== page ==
The day before my family reunion, we visited the Shenendoah Valley Museum of Winchester, a complex with a Civil War Site, a full floor of exhibits, and the Glen Burnie House and Gardens, all for a single ticket price of $10. The day was beastly hot, so we stayed inside the entire time.
The museum is very well laid out, and had many videos. If you can read along the bottom of this screen, they covered how the war came to the valley, about the divided loyalties, the movement of troops and taking of homes; and the fiery end. (Not all the videos were about the war.) The battle changed position- Confederates are winning- Union is winning, 72 times, a terrible, fractious period. As we close in on Memorial Day weekend, it kind of makes you give pause about how much life was lost to mature this country into the United States of America, the beacon of the free world. More people died in the Civil War than all of the subsequent wars combined.
And, as we think about the free world, just how free are we? Blacks had to carry documents from state to state describing themselves (no pictures), and carry the signature of those who freed them, to become citizens. And, we think our forefathers had religious freedom as well? Think again. The colonies were governed by their strong affiliation to the Church of England and its rules. In Winchester, the powers that be decided to permit other religions to build churches, hoping it would encourage settlers. And it did. Eventually, the “undesirable” people of different faiths turned into stalwart, good citizens, successful farmers and business people with good values, so they allowed them to flourish. That idea spread as well as people moved west.
The fertile valley is vast and follows the Shenandoah River, community upon community. Corn, wheat and rye were the major crops at one time. Winchester holds the honor of having the first rye harvesting machine, shown with great fanfare to all who gathered above.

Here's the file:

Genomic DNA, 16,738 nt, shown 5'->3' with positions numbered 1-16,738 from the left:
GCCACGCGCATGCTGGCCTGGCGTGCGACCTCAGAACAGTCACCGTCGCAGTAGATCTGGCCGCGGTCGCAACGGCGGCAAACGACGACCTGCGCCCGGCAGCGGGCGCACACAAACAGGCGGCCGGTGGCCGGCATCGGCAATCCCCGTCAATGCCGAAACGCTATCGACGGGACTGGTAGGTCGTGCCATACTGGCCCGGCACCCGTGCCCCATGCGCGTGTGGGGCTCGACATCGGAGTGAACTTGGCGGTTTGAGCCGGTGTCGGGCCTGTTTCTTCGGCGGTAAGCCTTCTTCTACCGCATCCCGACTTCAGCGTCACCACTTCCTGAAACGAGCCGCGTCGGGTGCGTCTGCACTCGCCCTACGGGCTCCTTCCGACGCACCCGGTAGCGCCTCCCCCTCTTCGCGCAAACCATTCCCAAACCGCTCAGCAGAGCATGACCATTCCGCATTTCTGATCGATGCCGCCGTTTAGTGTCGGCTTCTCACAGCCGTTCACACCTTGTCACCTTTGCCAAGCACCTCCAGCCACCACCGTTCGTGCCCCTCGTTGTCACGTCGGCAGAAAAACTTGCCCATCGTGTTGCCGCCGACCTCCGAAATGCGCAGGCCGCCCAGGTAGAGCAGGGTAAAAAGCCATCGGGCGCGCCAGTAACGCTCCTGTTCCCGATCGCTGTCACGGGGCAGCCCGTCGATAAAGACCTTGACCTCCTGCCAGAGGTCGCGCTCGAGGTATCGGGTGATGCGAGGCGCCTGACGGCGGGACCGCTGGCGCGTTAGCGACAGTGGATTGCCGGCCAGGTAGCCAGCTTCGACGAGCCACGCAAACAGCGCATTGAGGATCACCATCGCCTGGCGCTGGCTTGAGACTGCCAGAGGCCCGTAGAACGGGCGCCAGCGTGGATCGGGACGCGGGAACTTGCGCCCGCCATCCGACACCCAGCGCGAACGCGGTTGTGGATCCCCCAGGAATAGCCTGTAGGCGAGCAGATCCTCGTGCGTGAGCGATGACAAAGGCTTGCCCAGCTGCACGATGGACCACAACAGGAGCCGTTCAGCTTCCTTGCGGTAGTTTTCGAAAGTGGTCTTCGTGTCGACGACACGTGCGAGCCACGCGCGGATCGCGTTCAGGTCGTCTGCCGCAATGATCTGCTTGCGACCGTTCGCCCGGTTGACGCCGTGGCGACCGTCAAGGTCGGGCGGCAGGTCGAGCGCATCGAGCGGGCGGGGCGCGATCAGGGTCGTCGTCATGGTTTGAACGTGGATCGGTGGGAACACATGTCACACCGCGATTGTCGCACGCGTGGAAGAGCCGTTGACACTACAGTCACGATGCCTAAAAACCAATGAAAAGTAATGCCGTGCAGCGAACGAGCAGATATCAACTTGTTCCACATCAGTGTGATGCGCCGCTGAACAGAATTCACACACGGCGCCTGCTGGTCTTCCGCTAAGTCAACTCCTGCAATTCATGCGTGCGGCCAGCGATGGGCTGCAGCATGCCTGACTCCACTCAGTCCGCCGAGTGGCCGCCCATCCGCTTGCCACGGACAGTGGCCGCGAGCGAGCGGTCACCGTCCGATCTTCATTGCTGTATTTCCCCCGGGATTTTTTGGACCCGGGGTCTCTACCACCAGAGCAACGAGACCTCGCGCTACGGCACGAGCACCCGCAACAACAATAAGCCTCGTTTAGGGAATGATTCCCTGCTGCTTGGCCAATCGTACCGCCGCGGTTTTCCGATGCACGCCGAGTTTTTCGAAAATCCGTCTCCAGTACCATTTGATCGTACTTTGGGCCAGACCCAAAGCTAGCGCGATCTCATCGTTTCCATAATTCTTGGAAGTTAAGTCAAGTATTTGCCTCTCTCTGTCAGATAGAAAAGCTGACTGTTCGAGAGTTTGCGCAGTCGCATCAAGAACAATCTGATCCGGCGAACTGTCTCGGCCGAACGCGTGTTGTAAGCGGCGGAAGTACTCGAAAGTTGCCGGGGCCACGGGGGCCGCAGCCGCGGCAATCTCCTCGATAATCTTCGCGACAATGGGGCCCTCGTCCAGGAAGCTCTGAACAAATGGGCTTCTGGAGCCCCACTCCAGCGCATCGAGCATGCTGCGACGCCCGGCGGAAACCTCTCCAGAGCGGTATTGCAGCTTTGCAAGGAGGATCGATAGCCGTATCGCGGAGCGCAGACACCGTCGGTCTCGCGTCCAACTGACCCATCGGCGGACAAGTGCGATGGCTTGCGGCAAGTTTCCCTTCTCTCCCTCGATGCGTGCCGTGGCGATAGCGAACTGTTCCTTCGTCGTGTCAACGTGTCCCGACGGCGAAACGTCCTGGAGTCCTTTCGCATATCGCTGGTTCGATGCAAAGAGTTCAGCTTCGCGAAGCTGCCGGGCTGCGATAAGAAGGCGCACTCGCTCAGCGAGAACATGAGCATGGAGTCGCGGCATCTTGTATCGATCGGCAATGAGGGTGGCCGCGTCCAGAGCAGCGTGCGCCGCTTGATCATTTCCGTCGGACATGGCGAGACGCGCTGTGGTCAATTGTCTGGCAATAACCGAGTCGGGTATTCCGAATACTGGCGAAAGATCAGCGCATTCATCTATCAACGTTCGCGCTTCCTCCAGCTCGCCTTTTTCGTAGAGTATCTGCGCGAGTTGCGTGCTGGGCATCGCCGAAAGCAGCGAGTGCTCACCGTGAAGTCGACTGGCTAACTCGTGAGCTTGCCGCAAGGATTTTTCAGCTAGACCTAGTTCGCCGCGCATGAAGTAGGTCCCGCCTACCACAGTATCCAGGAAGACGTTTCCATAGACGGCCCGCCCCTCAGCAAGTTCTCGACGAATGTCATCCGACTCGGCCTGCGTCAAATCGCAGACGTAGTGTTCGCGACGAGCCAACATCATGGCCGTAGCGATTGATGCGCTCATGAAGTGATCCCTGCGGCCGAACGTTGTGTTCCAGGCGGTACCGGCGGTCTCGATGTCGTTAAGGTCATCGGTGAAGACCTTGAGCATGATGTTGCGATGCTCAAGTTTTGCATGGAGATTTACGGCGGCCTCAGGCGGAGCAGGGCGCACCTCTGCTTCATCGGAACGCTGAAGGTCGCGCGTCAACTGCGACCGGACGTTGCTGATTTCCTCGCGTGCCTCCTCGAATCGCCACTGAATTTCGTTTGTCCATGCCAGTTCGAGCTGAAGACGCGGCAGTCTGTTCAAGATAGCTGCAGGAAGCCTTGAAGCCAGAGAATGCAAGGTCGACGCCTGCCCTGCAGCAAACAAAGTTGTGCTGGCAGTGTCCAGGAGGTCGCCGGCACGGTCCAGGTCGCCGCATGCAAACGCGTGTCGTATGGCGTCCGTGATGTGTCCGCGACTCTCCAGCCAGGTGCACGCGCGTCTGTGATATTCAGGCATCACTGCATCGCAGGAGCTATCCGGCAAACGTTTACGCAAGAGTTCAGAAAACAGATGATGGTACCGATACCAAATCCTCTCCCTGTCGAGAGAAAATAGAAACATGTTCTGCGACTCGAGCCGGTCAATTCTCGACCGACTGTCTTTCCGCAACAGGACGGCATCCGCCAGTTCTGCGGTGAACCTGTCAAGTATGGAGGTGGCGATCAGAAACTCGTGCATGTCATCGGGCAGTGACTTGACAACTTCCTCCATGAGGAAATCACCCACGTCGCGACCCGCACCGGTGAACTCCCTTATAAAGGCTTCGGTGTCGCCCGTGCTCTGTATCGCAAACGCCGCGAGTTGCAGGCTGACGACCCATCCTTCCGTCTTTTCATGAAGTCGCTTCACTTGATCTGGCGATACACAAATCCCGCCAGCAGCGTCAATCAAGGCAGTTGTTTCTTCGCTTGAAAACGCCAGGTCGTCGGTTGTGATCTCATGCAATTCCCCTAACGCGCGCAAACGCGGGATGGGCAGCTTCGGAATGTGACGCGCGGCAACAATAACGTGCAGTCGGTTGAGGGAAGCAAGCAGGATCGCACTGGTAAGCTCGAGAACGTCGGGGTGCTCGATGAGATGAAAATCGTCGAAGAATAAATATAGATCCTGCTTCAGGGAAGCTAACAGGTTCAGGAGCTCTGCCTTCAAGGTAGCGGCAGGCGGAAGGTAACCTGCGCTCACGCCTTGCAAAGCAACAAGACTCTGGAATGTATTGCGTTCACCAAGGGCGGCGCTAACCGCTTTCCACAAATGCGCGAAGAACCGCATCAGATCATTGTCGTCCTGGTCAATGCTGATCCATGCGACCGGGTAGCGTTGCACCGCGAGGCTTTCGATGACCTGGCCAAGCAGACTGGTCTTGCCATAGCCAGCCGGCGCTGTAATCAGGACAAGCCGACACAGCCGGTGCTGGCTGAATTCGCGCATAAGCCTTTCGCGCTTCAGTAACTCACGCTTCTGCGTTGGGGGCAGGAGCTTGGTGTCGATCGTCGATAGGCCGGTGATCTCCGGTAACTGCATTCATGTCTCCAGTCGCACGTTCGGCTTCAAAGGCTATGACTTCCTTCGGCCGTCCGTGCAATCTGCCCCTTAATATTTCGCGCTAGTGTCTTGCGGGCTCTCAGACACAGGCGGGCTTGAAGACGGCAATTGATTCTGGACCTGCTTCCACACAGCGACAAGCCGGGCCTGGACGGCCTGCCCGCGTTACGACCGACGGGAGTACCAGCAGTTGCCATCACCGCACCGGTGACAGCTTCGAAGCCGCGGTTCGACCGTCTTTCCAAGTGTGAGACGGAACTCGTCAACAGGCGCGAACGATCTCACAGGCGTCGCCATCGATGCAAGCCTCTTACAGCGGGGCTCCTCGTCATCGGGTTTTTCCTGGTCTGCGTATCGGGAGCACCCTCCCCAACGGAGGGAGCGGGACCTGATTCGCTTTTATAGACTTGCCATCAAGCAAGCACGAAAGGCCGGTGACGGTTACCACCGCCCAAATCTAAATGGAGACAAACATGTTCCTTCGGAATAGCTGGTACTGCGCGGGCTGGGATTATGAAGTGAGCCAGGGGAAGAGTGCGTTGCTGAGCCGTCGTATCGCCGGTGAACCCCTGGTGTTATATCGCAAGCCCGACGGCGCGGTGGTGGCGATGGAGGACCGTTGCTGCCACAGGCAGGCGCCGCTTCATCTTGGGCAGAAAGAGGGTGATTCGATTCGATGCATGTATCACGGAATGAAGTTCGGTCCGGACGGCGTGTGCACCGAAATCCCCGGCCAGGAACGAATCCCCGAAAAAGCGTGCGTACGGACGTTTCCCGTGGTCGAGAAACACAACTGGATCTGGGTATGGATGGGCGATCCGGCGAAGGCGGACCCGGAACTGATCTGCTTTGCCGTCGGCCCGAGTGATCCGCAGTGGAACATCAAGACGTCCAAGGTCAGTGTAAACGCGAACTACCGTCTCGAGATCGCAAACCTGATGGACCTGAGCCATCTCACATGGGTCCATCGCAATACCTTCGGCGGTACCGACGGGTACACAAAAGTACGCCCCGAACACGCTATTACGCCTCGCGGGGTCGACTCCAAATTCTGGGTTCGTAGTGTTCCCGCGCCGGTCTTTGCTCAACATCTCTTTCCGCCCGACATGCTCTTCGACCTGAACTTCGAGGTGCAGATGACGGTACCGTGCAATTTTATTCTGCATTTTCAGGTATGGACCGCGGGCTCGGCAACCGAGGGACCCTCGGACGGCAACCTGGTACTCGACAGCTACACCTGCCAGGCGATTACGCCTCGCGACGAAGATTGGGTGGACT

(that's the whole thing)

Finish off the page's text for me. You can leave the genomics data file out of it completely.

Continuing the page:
An interesting poster from World War II.
The museum has two major collections; one is a group of miniatures built over a period of 20 years by one man. They are exquisite representations of grand mansions with each room authentically rendered. The picture above gives you an idea. A strong resemblance to giant dollhouses. One was about four feet tall with 25 rooms.
Their painting collection changes, but is a permanent gallery in the museum. The exhibit of French Impressionists was being removed and a new exhibit was just being loaded in, so the gallery was closed to us.
A temporary display called Moveable Feasts was stuff brought from the Glen Burnie House which is also closed for renovation. Burnie was wildly rich and loved to entertain. People said he invented brunch, but brunch was first mentioned in writing in 1895. Burnie’s picture is in the background.
A glimpse into the frivolous lives of the ostentatious rich.
They used 11 different sets of China.
We can be grateful for the rich because we can appreciate their wonderful material goods, but I wouldn’t trade lifestyles with the Queen of England.
Beautiful wood in this highly polished sideboard.
Poor tinkers left their mark. I like museums and always look for things I’ve never seen before. A Tramp Art bottle for holding poison qualifies.
As does a steel plate from Victorian times, with the family coat of arms built into the back of a fireplace.
Cookie cutters made to last.
I loved this pitcher.
There was much more of high quality exhibits. Passing through Winchester? Be sure and stop by.